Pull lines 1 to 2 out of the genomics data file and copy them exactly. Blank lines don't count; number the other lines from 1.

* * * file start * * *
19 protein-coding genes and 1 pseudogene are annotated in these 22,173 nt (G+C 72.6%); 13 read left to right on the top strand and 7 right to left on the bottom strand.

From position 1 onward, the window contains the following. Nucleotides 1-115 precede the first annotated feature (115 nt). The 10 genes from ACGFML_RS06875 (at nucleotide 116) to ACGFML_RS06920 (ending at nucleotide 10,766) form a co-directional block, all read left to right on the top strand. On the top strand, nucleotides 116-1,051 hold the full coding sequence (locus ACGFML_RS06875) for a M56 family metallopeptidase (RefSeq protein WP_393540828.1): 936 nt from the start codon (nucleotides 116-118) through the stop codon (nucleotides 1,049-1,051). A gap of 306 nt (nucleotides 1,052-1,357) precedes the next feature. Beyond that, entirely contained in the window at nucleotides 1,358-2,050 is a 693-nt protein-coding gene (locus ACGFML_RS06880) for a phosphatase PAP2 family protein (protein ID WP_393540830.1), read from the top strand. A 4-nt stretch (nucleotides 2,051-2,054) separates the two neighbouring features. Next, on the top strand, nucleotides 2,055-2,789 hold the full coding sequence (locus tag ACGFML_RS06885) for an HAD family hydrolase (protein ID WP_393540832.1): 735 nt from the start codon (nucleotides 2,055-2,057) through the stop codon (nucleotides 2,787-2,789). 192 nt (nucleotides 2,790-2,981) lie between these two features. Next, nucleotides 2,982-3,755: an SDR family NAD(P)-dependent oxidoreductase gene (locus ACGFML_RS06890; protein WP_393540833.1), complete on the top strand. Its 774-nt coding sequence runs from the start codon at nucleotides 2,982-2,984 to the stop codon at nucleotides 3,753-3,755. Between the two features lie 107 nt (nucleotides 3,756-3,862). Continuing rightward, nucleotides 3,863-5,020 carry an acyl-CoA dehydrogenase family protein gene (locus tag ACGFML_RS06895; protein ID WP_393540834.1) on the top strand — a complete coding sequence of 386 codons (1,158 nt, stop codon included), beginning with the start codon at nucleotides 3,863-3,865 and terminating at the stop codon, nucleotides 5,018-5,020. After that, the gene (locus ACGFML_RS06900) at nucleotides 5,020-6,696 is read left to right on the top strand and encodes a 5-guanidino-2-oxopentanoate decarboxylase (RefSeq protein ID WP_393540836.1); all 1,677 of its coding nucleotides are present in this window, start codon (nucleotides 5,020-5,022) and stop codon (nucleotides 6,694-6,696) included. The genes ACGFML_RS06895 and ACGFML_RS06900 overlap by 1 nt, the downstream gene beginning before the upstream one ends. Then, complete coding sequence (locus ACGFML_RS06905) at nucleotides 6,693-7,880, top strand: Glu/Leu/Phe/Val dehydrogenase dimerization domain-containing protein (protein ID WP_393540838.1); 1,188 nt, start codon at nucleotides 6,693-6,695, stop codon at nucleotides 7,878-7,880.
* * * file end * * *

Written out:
19 protein-coding genes and 1 pseudogene are annotated in these 22,173 nt (G+C 72.6%); 13 read left to right on the top strand and 7 right to left on the bottom strand.

From position 1 onward, the window contains the following. Nucleotides 1-115 precede the first annotated feature (115 nt). The 10 genes from ACGFML_RS06875 (at nucleotide 116) to ACGFML_RS06920 (ending at nucleotide 10,766) form a co-directional block, all read left to right on the top strand. On the top strand, nucleotides 116-1,051 hold the full coding sequence (locus ACGFML_RS06875) for a M56 family metallopeptidase (RefSeq protein WP_393540828.1): 936 nt from the start codon (nucleotides 116-118) through the stop codon (nucleotides 1,049-1,051). A gap of 306 nt (nucleotides 1,052-1,357) precedes the next feature. Beyond that, entirely contained in the window at nucleotides 1,358-2,050 is a 693-nt protein-coding gene (locus ACGFML_RS06880) for a phosphatase PAP2 family protein (protein ID WP_393540830.1), read from the top strand. A 4-nt stretch (nucleotides 2,051-2,054) separates the two neighbouring features. Next, on the top strand, nucleotides 2,055-2,789 hold the full coding sequence (locus tag ACGFML_RS06885) for an HAD family hydrolase (protein ID WP_393540832.1): 735 nt from the start codon (nucleotides 2,055-2,057) through the stop codon (nucleotides 2,787-2,789). 192 nt (nucleotides 2,790-2,981) lie between these two features. Next, nucleotides 2,982-3,755: an SDR family NAD(P)-dependent oxidoreductase gene (locus ACGFML_RS06890; protein WP_393540833.1), complete on the top strand. Its 774-nt coding sequence runs from the start codon at nucleotides 2,982-2,984 to the stop codon at nucleotides 3,753-3,755. Between the two features lie 107 nt (nucleotides 3,756-3,862). Continuing rightward, nucleotides 3,863-5,020 carry an acyl-CoA dehydrogenase family protein gene (locus tag ACGFML_RS06895; protein ID WP_393540834.1) on the top strand — a complete coding sequence of 386 codons (1,158 nt, stop codon included), beginning with the start codon at nucleotides 3,863-3,865 and terminating at the stop codon, nucleotides 5,018-5,020. After that, the gene (locus ACGFML_RS06900) at nucleotides 5,020-6,696 is read left to right on the top strand and encodes a 5-guanidino-2-oxopentanoate decarboxylase (RefSeq protein ID WP_393540836.1); all 1,677 of its coding nucleotides are present in this window, start codon (nucleotides 5,020-5,022) and stop codon (nucleotides 6,694-6,696) included. The genes ACGFML_RS06895 and ACGFML_RS06900 overlap by 1 nt, the downstream gene beginning before the upstream one ends. Then, complete coding sequence (locus ACGFML_RS06905) at nucleotides 6,693-7,880, top strand: Glu/Leu/Phe/Val dehydrogenase dimerization domain-containing protein (protein ID WP_393540838.1); 1,188 nt, start codon at nucleotides 6,693-6,695, stop codon at nucleotides 7,878-7,880.